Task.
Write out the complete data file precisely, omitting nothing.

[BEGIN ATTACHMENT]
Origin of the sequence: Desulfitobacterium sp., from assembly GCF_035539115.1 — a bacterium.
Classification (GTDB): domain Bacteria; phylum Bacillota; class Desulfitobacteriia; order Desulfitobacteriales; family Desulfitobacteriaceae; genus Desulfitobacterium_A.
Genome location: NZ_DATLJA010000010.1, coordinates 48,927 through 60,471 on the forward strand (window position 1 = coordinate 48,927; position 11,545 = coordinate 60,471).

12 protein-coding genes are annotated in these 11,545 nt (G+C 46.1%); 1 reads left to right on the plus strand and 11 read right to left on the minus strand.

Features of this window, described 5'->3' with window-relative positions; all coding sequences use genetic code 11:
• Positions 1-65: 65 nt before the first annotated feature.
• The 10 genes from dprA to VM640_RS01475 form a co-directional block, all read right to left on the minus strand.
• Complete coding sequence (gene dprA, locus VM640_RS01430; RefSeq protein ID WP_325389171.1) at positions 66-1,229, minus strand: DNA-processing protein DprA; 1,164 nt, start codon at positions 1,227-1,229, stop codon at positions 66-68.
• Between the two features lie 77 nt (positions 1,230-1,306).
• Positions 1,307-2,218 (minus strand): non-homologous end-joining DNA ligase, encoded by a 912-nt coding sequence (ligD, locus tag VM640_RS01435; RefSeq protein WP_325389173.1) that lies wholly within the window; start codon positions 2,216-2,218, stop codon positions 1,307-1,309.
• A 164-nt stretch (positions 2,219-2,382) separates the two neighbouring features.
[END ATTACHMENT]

Origin of the sequence: Desulfitobacterium sp., from assembly GCF_035539115.1 — a bacterium.
Classification (GTDB): domain Bacteria; phylum Bacillota; class Desulfitobacteriia; order Desulfitobacteriales; family Desulfitobacteriaceae; genus Desulfitobacterium_A.
Genome location: NZ_DATLJA010000010.1, coordinates 48,927 through 60,471 on the forward strand (window position 1 = coordinate 48,927; position 11,545 = coordinate 60,471).

12 protein-coding genes are annotated in these 11,545 nt (G+C 46.1%); 1 reads left to right on the plus strand and 11 read right to left on the minus strand.

Features of this window, described 5'->3' with window-relative positions; all coding sequences use genetic code 11:
• Positions 1-65: 65 nt before the first annotated feature.
• The 10 genes from dprA to VM640_RS01475 form a co-directional block, all read right to left on the minus strand.
• Complete coding sequence (gene dprA, locus VM640_RS01430; RefSeq protein ID WP_325389171.1) at positions 66-1,229, minus strand: DNA-processing protein DprA; 1,164 nt, start codon at positions 1,227-1,229, stop codon at positions 66-68.
• Between the two features lie 77 nt (positions 1,230-1,306).
• Positions 1,307-2,218 (minus strand): non-homologous end-joining DNA ligase, encoded by a 912-nt coding sequence (ligD, locus tag VM640_RS01435; RefSeq protein WP_325389173.1) that lies wholly within the window; start codon positions 2,216-2,218, stop codon positions 1,307-1,309.
• A 164-nt stretch (positions 2,219-2,382) separates the two neighbouring features.